Social Studies

Teaching Supreme Court Cases: The Role of the Fourth Amendment in Schools

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This blog and the accompanying resource are part of a Shaped monthly series providing teachers for Grades 6–12 with downloadable U.S. history classroom resources and discussion topics.

What rights does a school have to search a student's backpack, purse, or other personal property? The Supreme Court case New Jersey v. T.L.O., decided in 1985, aimed to answer that very question and continues to impact students in school settings today.

The story began when a girl—who was a juvenile at the time, which is why she went by her initials during this case—was accused of smoking in a school restroom, which she denied doing. But the principal went through her purse and discovered cigarettes and marijuana paraphernalia along with materials suggesting she may have been dealing drugs. She was charged in juvenile court.

T.L.O. argued that the school was violating her Fourth Amendment rights by conducting an unreasonable search and seizure of her belongings. This raised important questions: Did the school officials have probable cause—more than just mere suspicion—to search through her purse? Where must schools draw the line between upholding students' privacy and the expectation of discipline? The Supreme Court ruled, by a 6–3 decision, that the school's search was reasonable and not a violation of the law. According to the U.S. Courts website, the court also ruled that primary and secondary school students shouldn't have the same level of search and seizure protection as adults.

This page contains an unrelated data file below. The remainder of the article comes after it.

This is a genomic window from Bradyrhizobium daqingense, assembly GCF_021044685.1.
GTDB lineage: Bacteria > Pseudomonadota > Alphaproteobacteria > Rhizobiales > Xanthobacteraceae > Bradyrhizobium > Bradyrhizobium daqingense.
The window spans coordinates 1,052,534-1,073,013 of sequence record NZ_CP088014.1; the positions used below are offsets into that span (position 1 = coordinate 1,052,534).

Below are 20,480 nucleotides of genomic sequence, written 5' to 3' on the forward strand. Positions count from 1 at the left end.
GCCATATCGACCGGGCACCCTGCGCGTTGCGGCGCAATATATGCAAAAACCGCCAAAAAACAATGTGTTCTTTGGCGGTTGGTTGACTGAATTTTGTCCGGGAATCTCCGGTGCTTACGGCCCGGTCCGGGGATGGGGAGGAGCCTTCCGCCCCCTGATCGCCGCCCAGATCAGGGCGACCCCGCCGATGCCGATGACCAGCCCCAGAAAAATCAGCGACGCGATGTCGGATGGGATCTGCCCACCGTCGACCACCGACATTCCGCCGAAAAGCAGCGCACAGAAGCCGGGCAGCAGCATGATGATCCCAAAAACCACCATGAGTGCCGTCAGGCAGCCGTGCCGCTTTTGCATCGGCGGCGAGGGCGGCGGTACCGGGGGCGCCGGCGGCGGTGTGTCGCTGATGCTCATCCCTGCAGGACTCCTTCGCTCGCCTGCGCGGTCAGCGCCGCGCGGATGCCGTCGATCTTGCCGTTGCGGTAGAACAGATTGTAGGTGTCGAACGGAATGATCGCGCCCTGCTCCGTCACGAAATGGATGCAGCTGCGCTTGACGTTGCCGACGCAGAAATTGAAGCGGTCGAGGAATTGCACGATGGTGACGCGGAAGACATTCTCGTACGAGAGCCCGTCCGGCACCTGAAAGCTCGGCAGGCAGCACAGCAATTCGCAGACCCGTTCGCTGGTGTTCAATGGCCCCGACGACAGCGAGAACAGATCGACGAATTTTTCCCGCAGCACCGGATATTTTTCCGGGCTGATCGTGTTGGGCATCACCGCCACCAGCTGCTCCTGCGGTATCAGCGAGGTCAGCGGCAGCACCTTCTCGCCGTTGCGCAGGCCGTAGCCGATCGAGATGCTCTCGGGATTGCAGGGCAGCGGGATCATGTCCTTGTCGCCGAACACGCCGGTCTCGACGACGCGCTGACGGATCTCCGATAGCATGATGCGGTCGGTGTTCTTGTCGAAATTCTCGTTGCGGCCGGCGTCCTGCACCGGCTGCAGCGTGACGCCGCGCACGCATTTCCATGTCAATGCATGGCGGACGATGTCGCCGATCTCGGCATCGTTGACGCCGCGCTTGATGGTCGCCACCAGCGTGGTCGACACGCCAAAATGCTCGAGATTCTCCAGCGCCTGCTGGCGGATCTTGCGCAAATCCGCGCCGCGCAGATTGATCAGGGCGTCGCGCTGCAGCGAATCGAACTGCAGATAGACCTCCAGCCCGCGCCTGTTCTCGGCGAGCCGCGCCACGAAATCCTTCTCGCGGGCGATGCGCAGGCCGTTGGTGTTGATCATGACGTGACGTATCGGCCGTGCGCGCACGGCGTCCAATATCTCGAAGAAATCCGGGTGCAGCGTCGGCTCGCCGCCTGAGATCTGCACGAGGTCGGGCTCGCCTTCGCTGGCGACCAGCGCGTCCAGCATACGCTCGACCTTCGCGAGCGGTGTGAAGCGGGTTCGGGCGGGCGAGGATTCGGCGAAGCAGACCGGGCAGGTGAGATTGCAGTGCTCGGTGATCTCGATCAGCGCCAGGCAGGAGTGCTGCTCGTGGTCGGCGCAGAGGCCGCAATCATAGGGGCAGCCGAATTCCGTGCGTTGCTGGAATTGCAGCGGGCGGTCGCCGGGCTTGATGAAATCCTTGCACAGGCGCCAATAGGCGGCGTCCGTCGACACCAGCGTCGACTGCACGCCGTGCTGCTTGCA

New Jersey v. T.L.O. Lesson Plan

Have your students learn about the long-term impact of New Jersey v. T.L.O. and the details behind this important case with the infographic and supplemental questions below. This classroom resource is available for download as a PDF.

Unreasonable Search And Seizure

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Learn more about HMH Social Studies, including the Judicial Inquiries program for middle and high school students to study 25 landmark Supreme Court cases that continue to impact their lives.

Read more blogs about teaching Supreme Court cases, including:

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